In an age when people communicate instantly by text message or watch the latest news broadcasts on their computers, some in Argentina have adopted a much less high-tech means of communication: the radio. Since the country’s economic crisis in the early 2000s, dozens of community radio stations have sprung up in remote villages and overcrowded neighborhoods, providing listeners with an alternative source of news and information to that offered by the country’s traditional commercial broadcasters.
For several years, Anita Pouchard Serra has been documenting several Argentinian collectives which help community groups to set up low and medium power radios. The projects offer not only information, but a way to unite the inhabitants around a common project to learn how to install, operate and program a station.
“These stations can have a big impact on people’s daily lives because they can choose what they listen to,” said Pouchard Serra, who divides her time between Buenos Aires and Paris. “In rural areas where there is no internet or mobile phone service, it offers a way to communicate between villages and organizations to find out what is going on. “
Her photo series was the result of her curiosity about the lingering effects of the Argentine depression on the country’s political and social processes, which led her to cover street protests. During one of them, she met members of the DTL! collective, one of the groups helping to set up alternative radios. After visiting their workshop, she offers to follow them in setting up a transmitter and a studio.
“They were the invisible ones in the fight,” she said. “Their work was hidden, so I offered to go with them to document the process.”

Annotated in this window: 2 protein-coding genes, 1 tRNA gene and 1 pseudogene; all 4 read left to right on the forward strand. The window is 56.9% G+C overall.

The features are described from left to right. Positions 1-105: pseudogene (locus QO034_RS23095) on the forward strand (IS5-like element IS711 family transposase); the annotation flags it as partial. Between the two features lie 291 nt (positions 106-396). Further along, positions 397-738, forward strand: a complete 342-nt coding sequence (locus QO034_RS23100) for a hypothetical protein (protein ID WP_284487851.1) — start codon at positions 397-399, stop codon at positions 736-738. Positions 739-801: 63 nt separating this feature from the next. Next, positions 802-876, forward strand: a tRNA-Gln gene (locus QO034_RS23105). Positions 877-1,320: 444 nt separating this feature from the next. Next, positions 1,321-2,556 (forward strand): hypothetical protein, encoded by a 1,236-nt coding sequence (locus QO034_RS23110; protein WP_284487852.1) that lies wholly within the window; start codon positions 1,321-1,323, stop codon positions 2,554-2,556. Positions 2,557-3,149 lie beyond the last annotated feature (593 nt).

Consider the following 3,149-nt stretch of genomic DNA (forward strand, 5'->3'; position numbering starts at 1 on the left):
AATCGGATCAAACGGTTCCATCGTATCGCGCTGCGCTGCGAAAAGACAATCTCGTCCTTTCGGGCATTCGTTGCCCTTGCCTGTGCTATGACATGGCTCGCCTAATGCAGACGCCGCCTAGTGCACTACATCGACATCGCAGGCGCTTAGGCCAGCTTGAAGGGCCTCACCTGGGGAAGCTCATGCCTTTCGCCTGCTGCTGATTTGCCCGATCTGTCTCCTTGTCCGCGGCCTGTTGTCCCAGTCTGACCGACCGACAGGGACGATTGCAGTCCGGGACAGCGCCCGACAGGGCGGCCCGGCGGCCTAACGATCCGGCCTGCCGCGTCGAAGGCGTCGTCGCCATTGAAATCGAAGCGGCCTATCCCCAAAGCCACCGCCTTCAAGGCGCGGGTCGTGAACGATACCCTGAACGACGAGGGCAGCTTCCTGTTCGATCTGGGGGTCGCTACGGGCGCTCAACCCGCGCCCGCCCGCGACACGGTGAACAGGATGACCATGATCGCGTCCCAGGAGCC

The collective provides the transmitter, antenna and other materials – which can cost around $ 1,300, an amount they help raise through lotteries, parties and other methods – and mobilize the community to put the station into service. In cities, their signal could be limited to a few blocks, while in the countryside it could reach places up to 40 kilometers.
Programming varied by location and station, which for the most part operate outside the law. In the cities, she said, programming focused on politics, social issues and culture. In some cases, the organizations that sponsored the station used it as a way to promote their work in the context of the country’s political and economic situation. In some localities, the programs were even transmitted in indigenous languages.
Their impact can be particularly strong in remote areas where authorities try to control information, she said. During a conflict over a mining project in the country’s northern region, the mayor of a town was aggressively promoting the controversial project despite local opposition to the destruction of the landscape and the resulting pollution. An alternative radio station, she said, was able to come up with counter-programming that presented the views of the opposition.
Over the years, the stations have come together in a national network which allows them to share programs. Another group of about 10 stations meets each week to discuss the topics they will cover during the week.
Although the collective helps set up the station, it is up to local groups to manage it. This can be a challenge because people get tired or lose interest. Still, she said, more and more stations are popping up.
“Sometimes what is broadcast is not as important as the effect it has on residents,” said Pouchard Serra. “Radio is a visible project that brings people together to participate as a producer or technician. In these barrios, the radio functions as a center where people come together and unite. They create links to generate solidarity, where people get to know each other.